Oh, dear Heavens, save me. Maybe once every few years or more, you'd get such dog-like devotion from me on anything.

yeah, so think about the fact that I DO get out on a fair amount of skis and I AM so psyched about the 108 and 116 (both 184). the ski IS that good.

the 108 will come out when theres 4" over soft, I think the 116 will come out when there 6"+. there's much more going on than just the width of the ski
 

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Fanboi? Me?

271583361_1140032923467257_1900077198234784404_n.jpeg
 

Andy Mink

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so psyched about the 108
Compared to Augment AM108? Different? Similar? Two different animals? Just curious and trying to expand my comparison database.
 
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Compared to Augment AM108? Different? Similar? Two different animals? Just curious and trying to expand my comparison database.
didnt ski the Augment 108 however, you need to fondle and inspect one up close. its a very different design and it frankly doesnt ski like you will think it should. It has such deep rocker lines, especially in the tail but when in deeper snow, you would never think it. its supportive and enough to finish a turn. the tip rocker lines are also deep and long but on edge, they have more contact than you would imagine. The Tip splay is less than you think it has but I have not been able to submarine it or spear a swale or mogul. The magic is in the details of this ski. Part of that magic is the camber and where they taper the sidewalls and the suggested mount point. I think the placement of the camber relative to the BOF has a lot to do with how it reacts when pressured and released. they are pretty emphatic about not staying too far off that suggested line.

I would be very interested to know if the 190 is much stiffer or have a different construction.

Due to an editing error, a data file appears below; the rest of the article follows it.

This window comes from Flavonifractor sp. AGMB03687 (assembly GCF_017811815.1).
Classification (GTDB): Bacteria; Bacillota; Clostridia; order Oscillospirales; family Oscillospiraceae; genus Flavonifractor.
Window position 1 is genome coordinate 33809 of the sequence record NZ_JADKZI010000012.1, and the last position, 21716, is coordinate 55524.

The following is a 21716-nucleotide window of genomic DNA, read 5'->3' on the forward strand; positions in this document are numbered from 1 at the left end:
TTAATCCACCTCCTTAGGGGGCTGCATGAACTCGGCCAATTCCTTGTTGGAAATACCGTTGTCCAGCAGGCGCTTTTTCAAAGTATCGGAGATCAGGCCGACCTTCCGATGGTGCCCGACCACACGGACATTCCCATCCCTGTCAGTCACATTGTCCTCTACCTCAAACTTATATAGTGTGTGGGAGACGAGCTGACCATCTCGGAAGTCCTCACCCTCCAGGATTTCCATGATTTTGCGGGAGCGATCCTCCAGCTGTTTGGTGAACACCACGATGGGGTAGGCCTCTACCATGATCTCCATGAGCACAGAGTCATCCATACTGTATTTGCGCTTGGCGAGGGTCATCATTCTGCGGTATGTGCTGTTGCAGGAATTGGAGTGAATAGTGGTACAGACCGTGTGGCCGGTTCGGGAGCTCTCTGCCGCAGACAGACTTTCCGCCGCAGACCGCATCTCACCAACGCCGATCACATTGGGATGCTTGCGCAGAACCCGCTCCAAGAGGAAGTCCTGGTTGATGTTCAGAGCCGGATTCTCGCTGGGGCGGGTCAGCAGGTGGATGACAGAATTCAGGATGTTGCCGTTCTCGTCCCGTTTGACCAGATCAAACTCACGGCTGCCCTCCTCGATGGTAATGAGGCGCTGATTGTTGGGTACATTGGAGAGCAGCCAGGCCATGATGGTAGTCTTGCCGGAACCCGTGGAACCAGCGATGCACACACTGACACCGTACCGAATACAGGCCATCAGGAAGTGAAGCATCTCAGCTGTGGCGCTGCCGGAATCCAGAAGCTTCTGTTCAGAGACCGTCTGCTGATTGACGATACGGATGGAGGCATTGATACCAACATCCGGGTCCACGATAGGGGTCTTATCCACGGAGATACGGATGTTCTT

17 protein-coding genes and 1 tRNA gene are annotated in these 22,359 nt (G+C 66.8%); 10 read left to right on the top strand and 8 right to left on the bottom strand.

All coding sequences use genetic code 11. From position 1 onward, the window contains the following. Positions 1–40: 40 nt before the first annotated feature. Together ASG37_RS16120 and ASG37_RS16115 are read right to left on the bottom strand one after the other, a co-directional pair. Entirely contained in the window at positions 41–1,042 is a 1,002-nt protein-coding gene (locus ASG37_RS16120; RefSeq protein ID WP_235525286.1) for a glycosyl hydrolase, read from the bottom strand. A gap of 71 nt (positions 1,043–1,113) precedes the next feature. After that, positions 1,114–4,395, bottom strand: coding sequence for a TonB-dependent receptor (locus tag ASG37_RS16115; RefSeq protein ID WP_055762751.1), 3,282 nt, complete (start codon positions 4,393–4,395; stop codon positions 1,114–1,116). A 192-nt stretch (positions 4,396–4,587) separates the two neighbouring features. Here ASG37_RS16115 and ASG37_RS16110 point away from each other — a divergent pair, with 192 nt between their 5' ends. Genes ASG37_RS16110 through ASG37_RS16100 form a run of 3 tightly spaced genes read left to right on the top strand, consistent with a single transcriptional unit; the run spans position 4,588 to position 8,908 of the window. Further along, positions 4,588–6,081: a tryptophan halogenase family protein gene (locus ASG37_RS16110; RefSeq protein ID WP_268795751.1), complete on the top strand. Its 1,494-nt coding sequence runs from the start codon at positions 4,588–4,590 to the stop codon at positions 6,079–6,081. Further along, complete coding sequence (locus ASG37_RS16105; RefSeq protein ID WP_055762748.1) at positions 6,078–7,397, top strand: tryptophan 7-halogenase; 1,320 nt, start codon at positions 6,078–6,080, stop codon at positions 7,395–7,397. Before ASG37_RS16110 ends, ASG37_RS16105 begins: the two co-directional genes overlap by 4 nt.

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Tom K.

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Great review @Ron!

I find myself "reading" a few between the lines comments that lead me to believe you'd like it even more at -1. ;)
 
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Great review @Ron!

I find myself "reading" a few between the lines comments that lead me to believe you'd like it even more at -1. ;)

maybe time for new glasses! :). Wouldn't touch the mount point. Actually considering remounting my 108's to the factory line. they are mounted at -7mm from factory. For trees and quick fun turns, they are dialed. if you were skiing more open, you could move them back but no, for where Im skiing factory is puuuurfect.
 

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To me, there is a reason that Blistergear waxed so enthusiastic about the Bibby Pro in both 184 and 190 (and not any other Moment ski).

Paul Forward really liked the Chipotle Banana and Cy Whitling really liked the Deathwish and Deathwish Tour.

"From current-model skis, the Moment Chipotle Banana is the best big pow ski I’ve used for smashing around under the lifts"
- Forward, Blister's 2 ski quiver picks 2021/22

"The Deathwish Tour is the most versatile touring ski I’ve ever been on, and the most confidence inspiring. The Deathwish Tour has raised my own personal bar for what a good backcountry ski should be, and that’s the highest praise I can give."
-Whitling, Blister's Deathwish Tour Review



The Wildcat (heavier) and Bibby are special skis, but Blister has been pretty high on some of their other models as well.
 

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maybe time for new glasses! :). Wouldn't touch the mount point. Actually considering remounting my 108's to the factory line. they are mounted at -7mm from factory. For trees and quick fun turns, they are dialed. if you were skiing more open, you could move them back but no, for where Im skiing factory is puuuurfect.
Yeah, I also found the Moment factory line on my C98’s to be right on the money…they ski just the way I like…
 
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ski otter 2

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Paul Forward really liked the Chipotle Banana and Cy Whitling really liked the Deathwish and Deathwish Tour.

"From current-model skis, the Moment Chipotle Banana is the best big pow ski I’ve used for smashing around under the lifts"
- Forward, Blister's 2 ski quiver picks 2021/22

"The Deathwish Tour is the most versatile touring ski I’ve ever been on, and the most confidence inspiring. The Deathwish Tour has raised my own personal bar for what a good backcountry ski should be, and that’s the highest praise I can give."
-Whitling, Blister's Deathwish Tour Review



The Wildcat (heavier) and Bibby are special skis, but Blister has been pretty high on some of their other models as well.
Correction accepted.
Funny you should mention that CB! Thanks!
(An unusual ski in its own right, seems like, from the Blistergear - and Paul Forward - reviews.)